NEW MEXICO (KRQE) – New Mexico drivers got into on average 900 car crashes per year because of wildlife between 2002 and 2018. Lawmakers this year want to do something to cut down on those crashes.
They are proposing a fund that would create “wildlife corridors.” If this fund is approved, it would go towards studies, construction, and maintenance of safe road crossings for wildlife areas that see a lot of wildlife versus car collisions. “It creates a fund to help implement these various identified corridors that we wish to develop,” says Representative Christine Chandler (D-Los Alamos).
Senate Bill 72 would call on the New Mexico Department of Transportation to administer the money in the fund; $5 million coming from an appropriation in the House’s funding bill. It passed the Senate Floor two weeks ago and then passed the House Transportation Committee unanimously on Tuesday, Mar. 7.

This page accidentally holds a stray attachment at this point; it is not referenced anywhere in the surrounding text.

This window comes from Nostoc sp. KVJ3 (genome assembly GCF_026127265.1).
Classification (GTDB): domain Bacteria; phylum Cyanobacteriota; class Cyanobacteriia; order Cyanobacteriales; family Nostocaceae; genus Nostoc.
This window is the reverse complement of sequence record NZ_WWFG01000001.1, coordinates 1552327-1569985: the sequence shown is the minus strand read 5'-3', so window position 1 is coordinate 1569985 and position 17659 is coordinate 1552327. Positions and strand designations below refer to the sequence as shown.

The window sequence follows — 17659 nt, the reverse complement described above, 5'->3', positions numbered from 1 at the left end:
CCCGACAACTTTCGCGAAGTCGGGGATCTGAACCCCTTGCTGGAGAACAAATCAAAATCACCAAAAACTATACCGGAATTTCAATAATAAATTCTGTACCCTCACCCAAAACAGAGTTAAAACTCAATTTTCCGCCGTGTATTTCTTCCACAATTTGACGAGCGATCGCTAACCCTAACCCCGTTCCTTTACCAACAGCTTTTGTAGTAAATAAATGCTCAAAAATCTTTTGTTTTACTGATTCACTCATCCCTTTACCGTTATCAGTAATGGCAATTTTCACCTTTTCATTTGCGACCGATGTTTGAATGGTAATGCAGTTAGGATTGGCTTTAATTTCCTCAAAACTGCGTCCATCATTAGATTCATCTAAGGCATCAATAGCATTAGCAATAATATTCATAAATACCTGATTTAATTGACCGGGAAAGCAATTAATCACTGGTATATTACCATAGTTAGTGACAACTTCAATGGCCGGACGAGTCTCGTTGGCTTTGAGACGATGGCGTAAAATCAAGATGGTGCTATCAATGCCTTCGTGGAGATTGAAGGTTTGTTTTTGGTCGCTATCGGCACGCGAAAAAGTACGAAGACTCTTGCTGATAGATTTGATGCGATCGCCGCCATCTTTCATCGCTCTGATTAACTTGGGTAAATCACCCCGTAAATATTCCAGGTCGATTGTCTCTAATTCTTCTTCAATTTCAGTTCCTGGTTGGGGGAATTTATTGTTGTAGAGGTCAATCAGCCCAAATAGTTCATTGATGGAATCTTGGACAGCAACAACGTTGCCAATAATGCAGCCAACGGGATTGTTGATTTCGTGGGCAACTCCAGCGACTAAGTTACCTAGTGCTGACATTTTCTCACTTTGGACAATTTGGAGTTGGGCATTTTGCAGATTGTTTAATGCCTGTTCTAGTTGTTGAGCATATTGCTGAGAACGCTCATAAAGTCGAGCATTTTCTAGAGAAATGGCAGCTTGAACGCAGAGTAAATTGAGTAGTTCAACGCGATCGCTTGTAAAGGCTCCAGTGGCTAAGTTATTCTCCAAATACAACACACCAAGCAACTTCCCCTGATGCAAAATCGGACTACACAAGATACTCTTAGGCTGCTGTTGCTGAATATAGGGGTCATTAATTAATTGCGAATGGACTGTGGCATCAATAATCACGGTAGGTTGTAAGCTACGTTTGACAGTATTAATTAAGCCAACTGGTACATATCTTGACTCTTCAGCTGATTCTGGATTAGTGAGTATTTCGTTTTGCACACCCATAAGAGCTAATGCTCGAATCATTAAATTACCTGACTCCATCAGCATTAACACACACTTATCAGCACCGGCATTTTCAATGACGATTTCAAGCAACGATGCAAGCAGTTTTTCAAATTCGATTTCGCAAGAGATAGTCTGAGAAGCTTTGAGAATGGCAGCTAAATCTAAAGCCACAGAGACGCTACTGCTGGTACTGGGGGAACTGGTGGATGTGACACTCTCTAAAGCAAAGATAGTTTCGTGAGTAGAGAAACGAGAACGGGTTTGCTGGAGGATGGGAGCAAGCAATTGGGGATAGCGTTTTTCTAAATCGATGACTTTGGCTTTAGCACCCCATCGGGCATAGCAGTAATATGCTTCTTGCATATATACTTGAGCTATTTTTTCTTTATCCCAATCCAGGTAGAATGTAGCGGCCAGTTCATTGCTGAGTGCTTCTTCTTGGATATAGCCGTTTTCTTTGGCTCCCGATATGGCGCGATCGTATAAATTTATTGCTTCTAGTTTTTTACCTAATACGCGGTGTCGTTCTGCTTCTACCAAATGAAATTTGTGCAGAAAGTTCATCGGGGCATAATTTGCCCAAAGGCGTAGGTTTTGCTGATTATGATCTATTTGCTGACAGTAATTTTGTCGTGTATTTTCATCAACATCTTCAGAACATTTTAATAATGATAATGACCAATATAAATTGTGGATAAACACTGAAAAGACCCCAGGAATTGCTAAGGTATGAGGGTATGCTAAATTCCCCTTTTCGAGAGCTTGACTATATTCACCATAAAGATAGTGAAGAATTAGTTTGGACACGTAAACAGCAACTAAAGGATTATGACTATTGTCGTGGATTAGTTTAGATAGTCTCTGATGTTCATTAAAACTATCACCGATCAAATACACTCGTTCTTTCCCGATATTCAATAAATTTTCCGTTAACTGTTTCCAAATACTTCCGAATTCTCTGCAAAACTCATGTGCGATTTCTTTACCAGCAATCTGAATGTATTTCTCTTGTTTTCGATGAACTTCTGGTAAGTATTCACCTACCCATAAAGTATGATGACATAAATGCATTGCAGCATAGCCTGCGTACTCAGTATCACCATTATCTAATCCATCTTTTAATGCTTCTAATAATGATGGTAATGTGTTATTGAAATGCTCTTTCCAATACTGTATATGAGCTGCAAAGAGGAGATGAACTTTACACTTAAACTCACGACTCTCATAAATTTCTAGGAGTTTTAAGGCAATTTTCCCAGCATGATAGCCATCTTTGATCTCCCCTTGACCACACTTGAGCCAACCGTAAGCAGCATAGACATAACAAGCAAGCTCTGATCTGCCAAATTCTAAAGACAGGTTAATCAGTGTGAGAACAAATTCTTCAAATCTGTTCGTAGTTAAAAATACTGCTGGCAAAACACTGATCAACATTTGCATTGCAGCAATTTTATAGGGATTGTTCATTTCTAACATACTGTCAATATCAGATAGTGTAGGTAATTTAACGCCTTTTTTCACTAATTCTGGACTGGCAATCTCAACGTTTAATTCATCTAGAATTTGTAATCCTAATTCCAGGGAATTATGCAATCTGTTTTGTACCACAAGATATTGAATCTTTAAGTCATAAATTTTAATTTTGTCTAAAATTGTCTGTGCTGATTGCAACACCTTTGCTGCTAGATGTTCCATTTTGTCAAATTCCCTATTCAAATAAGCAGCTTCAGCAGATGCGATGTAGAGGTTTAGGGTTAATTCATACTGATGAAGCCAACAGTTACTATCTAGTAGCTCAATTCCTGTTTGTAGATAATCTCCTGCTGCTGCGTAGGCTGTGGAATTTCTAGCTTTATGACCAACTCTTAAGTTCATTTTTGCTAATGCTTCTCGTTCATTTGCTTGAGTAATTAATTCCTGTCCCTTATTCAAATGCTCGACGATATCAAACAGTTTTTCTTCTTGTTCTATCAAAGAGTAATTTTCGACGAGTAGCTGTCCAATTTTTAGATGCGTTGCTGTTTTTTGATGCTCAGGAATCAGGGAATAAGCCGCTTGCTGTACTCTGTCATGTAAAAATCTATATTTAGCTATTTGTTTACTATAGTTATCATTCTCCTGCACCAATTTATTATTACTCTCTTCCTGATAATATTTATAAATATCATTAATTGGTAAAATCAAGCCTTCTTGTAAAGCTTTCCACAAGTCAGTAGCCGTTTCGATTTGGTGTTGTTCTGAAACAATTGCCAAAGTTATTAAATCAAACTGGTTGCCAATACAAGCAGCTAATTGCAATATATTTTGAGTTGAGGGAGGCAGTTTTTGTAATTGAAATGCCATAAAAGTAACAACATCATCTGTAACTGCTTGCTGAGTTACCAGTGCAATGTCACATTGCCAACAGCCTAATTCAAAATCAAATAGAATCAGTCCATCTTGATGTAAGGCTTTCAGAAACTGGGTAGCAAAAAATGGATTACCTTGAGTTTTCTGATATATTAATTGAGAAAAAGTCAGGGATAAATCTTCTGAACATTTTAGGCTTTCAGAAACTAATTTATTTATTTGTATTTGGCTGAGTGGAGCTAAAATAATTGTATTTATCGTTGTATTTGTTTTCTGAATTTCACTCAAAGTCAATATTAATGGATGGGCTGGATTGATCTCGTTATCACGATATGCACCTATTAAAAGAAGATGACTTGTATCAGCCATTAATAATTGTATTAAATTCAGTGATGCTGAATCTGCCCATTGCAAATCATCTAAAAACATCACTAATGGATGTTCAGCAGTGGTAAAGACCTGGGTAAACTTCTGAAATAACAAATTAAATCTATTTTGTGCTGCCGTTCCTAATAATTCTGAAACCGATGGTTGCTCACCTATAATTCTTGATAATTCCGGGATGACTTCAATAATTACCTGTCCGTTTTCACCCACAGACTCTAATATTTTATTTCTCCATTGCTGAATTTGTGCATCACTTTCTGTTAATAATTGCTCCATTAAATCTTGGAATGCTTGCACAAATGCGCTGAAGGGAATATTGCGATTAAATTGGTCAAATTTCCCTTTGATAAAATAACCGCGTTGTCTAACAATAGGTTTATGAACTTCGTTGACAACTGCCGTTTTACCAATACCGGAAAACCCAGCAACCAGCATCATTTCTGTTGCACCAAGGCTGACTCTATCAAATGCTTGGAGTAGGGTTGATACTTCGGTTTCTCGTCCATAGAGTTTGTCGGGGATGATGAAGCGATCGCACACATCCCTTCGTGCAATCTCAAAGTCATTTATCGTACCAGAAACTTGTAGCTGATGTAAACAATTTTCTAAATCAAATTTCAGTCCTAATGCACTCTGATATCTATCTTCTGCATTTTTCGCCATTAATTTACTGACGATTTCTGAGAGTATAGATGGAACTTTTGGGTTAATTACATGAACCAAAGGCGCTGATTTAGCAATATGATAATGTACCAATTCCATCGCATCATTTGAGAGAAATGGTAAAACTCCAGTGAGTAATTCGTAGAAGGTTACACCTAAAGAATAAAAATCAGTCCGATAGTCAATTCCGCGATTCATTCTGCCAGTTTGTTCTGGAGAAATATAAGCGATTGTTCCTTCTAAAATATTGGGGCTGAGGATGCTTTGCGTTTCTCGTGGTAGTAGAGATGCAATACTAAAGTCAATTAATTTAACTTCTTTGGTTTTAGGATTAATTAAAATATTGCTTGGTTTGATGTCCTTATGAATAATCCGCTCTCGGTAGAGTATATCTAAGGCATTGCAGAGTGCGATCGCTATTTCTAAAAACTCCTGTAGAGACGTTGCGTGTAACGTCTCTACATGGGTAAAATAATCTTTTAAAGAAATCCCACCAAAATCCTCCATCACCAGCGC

An expert in that meeting outlined just how costly it could be not to implement this, saying, “DOT estimates that these kinds of collisions cost the state $20 million a year in medical costs, in lost work time, in hospital bills, all of these kinds of things. So, from a wildlife perspective as well as a safety perspective, we want to make sure DOT has the money to implement the projects it has already identified.”
The report states there are six species they are focusing on protecting with this: deer, elk, pronghorn, bighorn sheep, black bears, and cougars. The bill is scheduled to be discussed Thursday, Mar. 9, by the House Appropriations Committee.